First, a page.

While it’s easy to believe athletes at large high schools and elite club programs get all the recruiting attention, that’s not necessarily true. The reality is if you compete in a small town or play for a small school, and you have the talent to play at the next level, coaches will find you. You might just have to put in a little extra work and follow these three tips to make it happen.

  • Record and Post Everything

If you’re not at a high-visibility program or you’re simply playing for a smaller school, it’s never been easier to be seen and recruited by college coaches. Simply record and post everything you do to your online recruiting profile. In addition to all the basics needed on a recruiting profile, include links to your game highlight video, your training videos showing your athleticism (including speed, skill, strength, and agility), and even your offseason workouts.

The key to getting recruited as a small school student-athlete is to get seen. However, the downside to being seen as a small-town athlete is that you’re competing against other small schools and might be judged accordingly. That’s why it’s important to post not only game highlights but workouts, training sessions, and even pickup games. Remember to segment or label each video accordingly on your online profile and limit what you have posted to your best or most recent clips (coaches don’t have the time to go through 20 videos). The goal is to demonstrate your athleticism and show coaches you can go from a small school to the big stage.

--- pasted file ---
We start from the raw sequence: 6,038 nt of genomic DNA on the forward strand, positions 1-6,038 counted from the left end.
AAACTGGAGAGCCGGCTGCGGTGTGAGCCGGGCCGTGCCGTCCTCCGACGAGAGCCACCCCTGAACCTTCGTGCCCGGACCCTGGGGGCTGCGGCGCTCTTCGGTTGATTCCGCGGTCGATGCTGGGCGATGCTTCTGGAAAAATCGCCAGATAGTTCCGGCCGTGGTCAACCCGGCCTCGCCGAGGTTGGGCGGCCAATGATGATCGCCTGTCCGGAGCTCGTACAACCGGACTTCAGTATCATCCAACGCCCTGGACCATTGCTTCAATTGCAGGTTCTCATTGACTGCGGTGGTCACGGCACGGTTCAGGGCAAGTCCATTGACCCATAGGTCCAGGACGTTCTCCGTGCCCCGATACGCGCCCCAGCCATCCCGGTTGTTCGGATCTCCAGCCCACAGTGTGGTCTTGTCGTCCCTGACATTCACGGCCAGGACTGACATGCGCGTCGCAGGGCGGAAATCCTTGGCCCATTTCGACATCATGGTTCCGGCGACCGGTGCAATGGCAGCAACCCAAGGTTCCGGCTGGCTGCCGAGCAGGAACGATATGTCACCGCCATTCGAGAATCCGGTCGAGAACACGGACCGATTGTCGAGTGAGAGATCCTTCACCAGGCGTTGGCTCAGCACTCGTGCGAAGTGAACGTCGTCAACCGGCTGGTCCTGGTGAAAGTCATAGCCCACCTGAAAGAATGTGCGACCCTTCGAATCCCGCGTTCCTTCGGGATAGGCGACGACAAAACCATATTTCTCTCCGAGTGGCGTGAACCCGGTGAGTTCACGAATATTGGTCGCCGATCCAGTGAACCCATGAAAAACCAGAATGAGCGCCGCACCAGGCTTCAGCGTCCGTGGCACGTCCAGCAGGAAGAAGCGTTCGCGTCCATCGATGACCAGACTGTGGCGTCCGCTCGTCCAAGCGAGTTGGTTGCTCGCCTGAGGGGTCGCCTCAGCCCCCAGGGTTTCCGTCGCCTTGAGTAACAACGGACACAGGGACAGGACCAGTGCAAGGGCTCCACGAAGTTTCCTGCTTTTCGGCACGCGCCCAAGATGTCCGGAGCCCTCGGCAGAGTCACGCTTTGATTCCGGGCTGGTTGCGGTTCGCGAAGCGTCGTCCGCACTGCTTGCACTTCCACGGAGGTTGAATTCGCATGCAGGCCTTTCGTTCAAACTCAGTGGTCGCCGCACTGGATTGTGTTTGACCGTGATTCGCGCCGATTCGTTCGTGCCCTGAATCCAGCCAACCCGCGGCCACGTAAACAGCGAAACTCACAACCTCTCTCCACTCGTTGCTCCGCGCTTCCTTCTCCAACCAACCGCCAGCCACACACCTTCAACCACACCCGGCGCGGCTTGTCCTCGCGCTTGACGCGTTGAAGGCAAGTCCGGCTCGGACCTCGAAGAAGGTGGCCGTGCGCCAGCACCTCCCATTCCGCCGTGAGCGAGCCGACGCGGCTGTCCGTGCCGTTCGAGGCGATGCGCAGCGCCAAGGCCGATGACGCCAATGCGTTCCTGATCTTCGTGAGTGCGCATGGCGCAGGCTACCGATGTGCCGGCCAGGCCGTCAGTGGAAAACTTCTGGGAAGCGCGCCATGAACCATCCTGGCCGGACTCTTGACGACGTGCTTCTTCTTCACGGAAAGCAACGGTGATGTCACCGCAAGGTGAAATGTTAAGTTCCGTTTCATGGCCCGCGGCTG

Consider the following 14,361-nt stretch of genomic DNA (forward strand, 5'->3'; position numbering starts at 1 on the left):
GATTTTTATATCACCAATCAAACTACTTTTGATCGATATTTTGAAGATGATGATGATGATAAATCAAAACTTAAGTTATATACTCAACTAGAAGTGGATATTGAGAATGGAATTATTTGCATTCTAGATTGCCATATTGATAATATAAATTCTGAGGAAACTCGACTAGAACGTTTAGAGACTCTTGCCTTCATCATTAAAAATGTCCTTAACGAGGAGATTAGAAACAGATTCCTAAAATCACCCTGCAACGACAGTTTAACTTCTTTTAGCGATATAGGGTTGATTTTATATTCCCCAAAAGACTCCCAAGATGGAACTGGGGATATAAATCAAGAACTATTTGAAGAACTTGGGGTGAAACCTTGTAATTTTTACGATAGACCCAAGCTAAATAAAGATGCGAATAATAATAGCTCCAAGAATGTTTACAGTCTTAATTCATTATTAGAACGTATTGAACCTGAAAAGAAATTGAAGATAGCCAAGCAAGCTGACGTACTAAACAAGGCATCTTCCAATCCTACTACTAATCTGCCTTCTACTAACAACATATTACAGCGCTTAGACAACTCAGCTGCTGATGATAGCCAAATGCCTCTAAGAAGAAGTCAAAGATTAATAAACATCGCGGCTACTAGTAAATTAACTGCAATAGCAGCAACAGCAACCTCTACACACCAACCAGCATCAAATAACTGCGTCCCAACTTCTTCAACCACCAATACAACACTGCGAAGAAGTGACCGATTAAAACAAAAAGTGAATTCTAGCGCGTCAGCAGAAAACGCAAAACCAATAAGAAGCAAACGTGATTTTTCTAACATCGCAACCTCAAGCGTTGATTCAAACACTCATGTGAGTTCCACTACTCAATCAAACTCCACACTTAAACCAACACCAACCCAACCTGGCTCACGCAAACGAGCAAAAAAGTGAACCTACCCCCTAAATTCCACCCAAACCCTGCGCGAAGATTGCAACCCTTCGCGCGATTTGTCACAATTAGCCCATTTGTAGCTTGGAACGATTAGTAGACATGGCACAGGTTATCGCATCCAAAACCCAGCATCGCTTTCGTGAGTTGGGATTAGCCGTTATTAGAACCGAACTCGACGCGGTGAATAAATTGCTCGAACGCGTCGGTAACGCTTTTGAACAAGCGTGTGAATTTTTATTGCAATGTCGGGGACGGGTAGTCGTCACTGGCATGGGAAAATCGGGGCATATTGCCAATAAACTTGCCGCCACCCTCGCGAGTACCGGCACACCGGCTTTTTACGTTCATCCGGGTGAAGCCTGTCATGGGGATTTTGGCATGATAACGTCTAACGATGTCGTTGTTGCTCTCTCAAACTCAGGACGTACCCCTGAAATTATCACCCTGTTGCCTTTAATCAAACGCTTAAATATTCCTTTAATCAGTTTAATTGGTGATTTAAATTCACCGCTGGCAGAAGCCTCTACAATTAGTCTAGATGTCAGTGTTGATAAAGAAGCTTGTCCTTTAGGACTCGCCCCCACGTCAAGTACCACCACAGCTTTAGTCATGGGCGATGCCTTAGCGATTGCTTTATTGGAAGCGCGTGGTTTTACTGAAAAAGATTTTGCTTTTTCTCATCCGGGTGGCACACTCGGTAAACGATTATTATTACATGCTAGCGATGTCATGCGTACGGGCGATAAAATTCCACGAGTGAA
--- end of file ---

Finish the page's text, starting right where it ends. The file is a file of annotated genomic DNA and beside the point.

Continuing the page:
• Sign On To A Travel Or Club Team

While it may not be feasible for every athlete or their family, if you’re at a small school, joining a travel team or club team is an ideal way to get seen by more coaches against tougher competition. You may have to travel to a larger town or continue playing long after your school season ends, but the potential for exposure and stiffer competition makes it a worthwhile endeavor. In many cases, club or travel tournaments or leagues may be as close to college-level competition as a high school-age student-athlete will find. And it may only take one game and one coach to discover what you have to offer.

With all that said, remember that not every club or travel team is created equal. The skills, experience, and goals of the coaches can vary wildly. Expenses can vary from team to team as well. If you’re not sure if a particular club or travel team is right for you, reach out to your coach or school administrators for some extra guidance.

  • Get Online To Get Recruited

One area where everyone has the same access is social media. And there’s no better way for a small town or small school athlete to get in front of coaches than via social media. Yes, you still want to fill out the recruiting questionnaire for any and every school you’re interested in, but a great way to catch a coach’s attention is to reach out to them via Twitter or Instagram.

To get started, simply look for the colleges you’re interested in, whether it’s Division I, Division III, junior college, or anything in between. Find the social media accounts for head coaches, assistant coaches, and even the strength and weight coaches. Then. follow their accounts and direct message them, introduce yourself, express your interest in their program, and send links to your online profile and highlight videos.

You may not see results right away, as every coach uses social media differently. But once a conversation starts and programs start following you, post updates with your accomplishments and new highlight videos. You may feel like a small fish in a big sea, but it only takes one coach to see you’ve got what it takes to go from a small school to the big time.

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